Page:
Mickey Mouse is one of the world's best known cartoon characters, created by Walt Disney and Ub Iwerks in 1928 as Disney's new star, following the loss of Oswald the Lucky Rabbit to Charles Mintz and Universal Studios. Though his first produced film was the silent short Plane Crazy (no relation), Mickey made his theatrical debut in Steamboat Willie, which has the distinction of being the first sound cartoon short. In more recent times, for several decades, Mickey's active animation career became secondary to his more visible role as the face and mascot of The Walt Disney Company.
Despite being Disney's most famous cartoon character and having hosted his own television program, The Mickey Mouse Club, in the 1950s, Mickey ironically did not star in any shows created for The Disney Afternoon, other than receiving a guest spot in the Bonkers episode "I Oughta be in Toons". However, he did appear prominently in the original opening sequence for the block, and also starred alongside the Disney Afternoon characters in Mickey's Magical TV World at Walt Disney World's Magic Kingdom.
Appearances in Disney Afternoon mediaEdit
- Mickey's Magical TV World
- Walt Disney's World on Ice: 10th Anniversary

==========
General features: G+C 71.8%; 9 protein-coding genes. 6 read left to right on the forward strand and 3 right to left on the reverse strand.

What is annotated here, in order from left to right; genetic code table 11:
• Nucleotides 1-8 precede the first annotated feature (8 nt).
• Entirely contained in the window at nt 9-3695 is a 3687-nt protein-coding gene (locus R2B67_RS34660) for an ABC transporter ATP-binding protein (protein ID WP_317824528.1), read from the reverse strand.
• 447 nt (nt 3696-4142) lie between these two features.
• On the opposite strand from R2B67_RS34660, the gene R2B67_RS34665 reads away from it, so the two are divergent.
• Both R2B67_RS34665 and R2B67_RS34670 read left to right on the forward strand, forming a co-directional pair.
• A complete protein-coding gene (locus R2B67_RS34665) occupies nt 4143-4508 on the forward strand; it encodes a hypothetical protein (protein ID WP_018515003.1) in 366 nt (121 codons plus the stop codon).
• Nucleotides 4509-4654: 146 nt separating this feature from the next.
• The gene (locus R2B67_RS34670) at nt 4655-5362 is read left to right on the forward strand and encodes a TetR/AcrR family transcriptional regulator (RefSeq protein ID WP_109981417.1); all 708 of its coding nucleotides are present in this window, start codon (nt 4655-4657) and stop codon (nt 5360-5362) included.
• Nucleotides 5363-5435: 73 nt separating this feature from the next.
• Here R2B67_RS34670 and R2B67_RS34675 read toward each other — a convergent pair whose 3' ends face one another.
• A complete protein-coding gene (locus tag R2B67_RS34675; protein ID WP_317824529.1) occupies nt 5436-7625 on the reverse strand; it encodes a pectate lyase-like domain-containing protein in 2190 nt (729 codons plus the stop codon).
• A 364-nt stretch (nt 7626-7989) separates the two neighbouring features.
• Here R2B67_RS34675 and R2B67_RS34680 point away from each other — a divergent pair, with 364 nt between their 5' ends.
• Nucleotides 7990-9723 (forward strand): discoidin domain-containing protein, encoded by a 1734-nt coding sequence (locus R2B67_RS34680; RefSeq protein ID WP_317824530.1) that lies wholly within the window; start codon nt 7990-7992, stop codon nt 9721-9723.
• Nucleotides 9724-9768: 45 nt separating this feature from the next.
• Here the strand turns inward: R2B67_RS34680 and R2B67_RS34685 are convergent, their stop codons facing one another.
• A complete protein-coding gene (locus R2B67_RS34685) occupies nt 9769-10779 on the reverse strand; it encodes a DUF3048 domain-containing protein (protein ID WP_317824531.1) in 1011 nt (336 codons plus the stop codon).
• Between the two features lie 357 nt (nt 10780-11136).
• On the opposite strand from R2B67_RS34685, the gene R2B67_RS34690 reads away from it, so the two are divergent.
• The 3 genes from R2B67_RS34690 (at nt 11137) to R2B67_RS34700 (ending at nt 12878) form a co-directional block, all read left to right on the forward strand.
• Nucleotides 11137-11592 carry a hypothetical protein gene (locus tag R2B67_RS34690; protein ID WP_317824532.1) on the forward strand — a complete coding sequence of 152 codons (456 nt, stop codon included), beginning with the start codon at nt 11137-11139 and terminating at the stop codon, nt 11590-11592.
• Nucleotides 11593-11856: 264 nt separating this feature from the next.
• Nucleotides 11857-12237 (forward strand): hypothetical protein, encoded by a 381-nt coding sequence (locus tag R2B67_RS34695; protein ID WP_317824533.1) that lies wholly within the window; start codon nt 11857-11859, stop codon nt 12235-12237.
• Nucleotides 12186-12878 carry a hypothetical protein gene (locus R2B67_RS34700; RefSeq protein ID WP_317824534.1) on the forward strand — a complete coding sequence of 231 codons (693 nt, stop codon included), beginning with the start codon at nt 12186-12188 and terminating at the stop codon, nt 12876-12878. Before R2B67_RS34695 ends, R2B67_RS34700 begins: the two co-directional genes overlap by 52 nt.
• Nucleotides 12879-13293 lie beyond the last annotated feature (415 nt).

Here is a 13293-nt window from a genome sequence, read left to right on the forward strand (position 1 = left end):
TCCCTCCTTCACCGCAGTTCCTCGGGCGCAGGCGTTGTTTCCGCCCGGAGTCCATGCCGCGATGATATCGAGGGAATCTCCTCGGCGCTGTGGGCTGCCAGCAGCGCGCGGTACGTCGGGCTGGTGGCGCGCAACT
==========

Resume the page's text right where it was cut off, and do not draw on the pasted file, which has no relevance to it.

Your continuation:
- Walt Disney's World on Ice: Double Feature... Live!
- A Goofy Movie (cameo)
- In the Darkwing Duck episode "Comic Book Capers", Launchpad McQuack remarks "DW is really somethin', starrin' in his own comic book. Just like Mickey Mouse!" (Ironically, around the time the episode aired, Mickey's current comic book, Mickey Mouse Adventures, got cancelled.)
- In the Bonkers episode "Of Mice and Menace", the steering wheel that Mickey piloted at the beginning of Steamboat Willie is shown to be on display at the Toon Museum, right under a framed photo of the iconic scene of Mickey steering the riverboat from the short. Later in the episode, Bonkers dresses up two of the mice as Mickey.
- In the Bonkers episode "Springtime for the Iguana", Bonkers, trying to convince Roderick Lizzard to play a monster, brings up how Mickey got his start in "the lowly role of a steamboat captain." (It should be noted that Pete was actually the captain in Steamboat Willie, and Mickey was his deck hand.)